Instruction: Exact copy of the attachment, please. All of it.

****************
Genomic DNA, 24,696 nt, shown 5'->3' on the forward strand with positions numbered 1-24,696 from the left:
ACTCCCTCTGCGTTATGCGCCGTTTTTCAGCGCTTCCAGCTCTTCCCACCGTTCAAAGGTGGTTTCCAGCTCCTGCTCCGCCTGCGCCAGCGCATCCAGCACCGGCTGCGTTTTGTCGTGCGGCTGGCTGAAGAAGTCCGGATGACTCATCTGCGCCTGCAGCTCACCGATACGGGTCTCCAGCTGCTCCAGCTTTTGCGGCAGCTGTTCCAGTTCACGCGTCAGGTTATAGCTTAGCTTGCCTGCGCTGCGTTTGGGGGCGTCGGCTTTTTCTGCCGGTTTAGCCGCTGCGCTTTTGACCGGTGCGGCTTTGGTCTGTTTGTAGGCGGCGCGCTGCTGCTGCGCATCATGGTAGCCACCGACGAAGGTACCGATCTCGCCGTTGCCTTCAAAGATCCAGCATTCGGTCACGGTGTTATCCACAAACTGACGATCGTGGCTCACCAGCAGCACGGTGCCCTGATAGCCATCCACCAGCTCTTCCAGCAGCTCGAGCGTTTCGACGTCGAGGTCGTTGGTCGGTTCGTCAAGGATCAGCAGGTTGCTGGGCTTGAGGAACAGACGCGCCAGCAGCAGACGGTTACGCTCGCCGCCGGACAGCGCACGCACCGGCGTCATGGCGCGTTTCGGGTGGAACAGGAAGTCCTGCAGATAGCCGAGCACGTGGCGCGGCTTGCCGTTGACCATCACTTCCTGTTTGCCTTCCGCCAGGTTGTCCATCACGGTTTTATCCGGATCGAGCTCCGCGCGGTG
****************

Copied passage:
Genomic DNA, 24,696 nt, shown 5'->3' on the forward strand with positions numbered 1-24,696 from the left:
ACTCCCTCTGCGTTATGCGCCGTTTTTCAGCGCTTCCAGCTCTTCCCACCGTTCAAAGGTGGTTTCCAGCTCCTGCTCCGCCTGCGCCAGCGCATCCAGCACCGGCTGCGTTTTGTCGTGCGGCTGGCTGAAGAAGTCCGGATGACTCATCTGCGCCTGCAGCTCACCGATACGGGTCTCCAGCTGCTCCAGCTTTTGCGGCAGCTGTTCCAGTTCACGCGTCAGGTTATAGCTTAGCTTGCCTGCGCTGCGTTTGGGGGCGTCGGCTTTTTCTGCCGGTTTAGCCGCTGCGCTTTTGACCGGTGCGGCTTTGGTCTGTTTGTAGGCGGCGCGCTGCTGCTGCGCATCATGGTAGCCACCGACGAAGGTACCGATCTCGCCGTTGCCTTCAAAGATCCAGCATTCGGTCACGGTGTTATCCACAAACTGACGATCGTGGCTCACCAGCAGCACGGTGCCCTGATAGCCATCCACCAGCTCTTCCAGCAGCTCGAGCGTTTCGACGTCGAGGTCGTTGGTCGGTTCGTCAAGGATCAGCAGGTTGCTGGGCTTGAGGAACAGACGCGCCAGCAGCAGACGGTTACGCTCGCCGCCGGACAGCGCACGCACCGGCGTCATGGCGCGTTTCGGGTGGAACAGGAAGTCCTGCAGATAGCCGAGCACGTGGCGCGGCTTGCCGTTGACCATCACTTCCTGTTTGCCTTCCGCCAGGTTGTCCATCACGGTTTTATCCGGATCGAGCTCCGCGCGGTG